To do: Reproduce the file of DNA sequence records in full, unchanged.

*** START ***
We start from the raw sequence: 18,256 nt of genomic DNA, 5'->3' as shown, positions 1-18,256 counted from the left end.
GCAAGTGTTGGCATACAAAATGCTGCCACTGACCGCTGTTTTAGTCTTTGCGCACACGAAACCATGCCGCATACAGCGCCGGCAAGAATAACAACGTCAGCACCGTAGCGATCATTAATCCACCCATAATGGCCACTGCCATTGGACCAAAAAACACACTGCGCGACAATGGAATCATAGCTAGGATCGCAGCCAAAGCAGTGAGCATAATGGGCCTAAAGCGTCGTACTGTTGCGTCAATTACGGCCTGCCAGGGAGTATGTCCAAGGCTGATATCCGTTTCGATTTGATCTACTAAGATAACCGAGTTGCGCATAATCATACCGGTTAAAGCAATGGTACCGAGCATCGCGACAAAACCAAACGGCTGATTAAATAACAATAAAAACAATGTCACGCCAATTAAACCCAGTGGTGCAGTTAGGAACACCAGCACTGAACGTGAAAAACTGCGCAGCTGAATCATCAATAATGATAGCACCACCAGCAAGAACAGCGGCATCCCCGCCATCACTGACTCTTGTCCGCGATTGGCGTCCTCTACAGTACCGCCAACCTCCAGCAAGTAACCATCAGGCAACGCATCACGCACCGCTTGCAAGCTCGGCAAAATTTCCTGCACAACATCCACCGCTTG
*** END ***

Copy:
We start from the raw sequence: 18,256 nt of genomic DNA, 5'->3' as shown, positions 1-18,256 counted from the left end.
GCAAGTGTTGGCATACAAAATGCTGCCACTGACCGCTGTTTTAGTCTTTGCGCACACGAAACCATGCCGCATACAGCGCCGGCAAGAATAACAACGTCAGCACCGTAGCGATCATTAATCCACCCATAATGGCCACTGCCATTGGACCAAAAAACACACTGCGCGACAATGGAATCATAGCTAGGATCGCAGCCAAAGCAGTGAGCATAATGGGCCTAAAGCGTCGTACTGTTGCGTCAATTACGGCCTGCCAGGGAGTATGTCCAAGGCTGATATCCGTTTCGATTTGATCTACTAAGATAACCGAGTTGCGCATAATCATACCGGTTAAAGCAATGGTACCGAGCATCGCGACAAAACCAAACGGCTGATTAAATAACAATAAAAACAATGTCACGCCAATTAAACCCAGTGGTGCAGTTAGGAACACCAGCACTGAACGTGAAAAACTGCGCAGCTGAATCATCAATAATGATAGCACCACCAGCAAGAACAGCGGCATCCCCGCCATCACTGACTCTTGTCCGCGATTGGCGTCCTCTACAGTACCGCCAACCTCCAGCAAGTAACCATCAGGCAACGCATCACGCACCGCTTGCAAGCTCGGCAAAATTTCCTGCACAACATCCACCGCTTG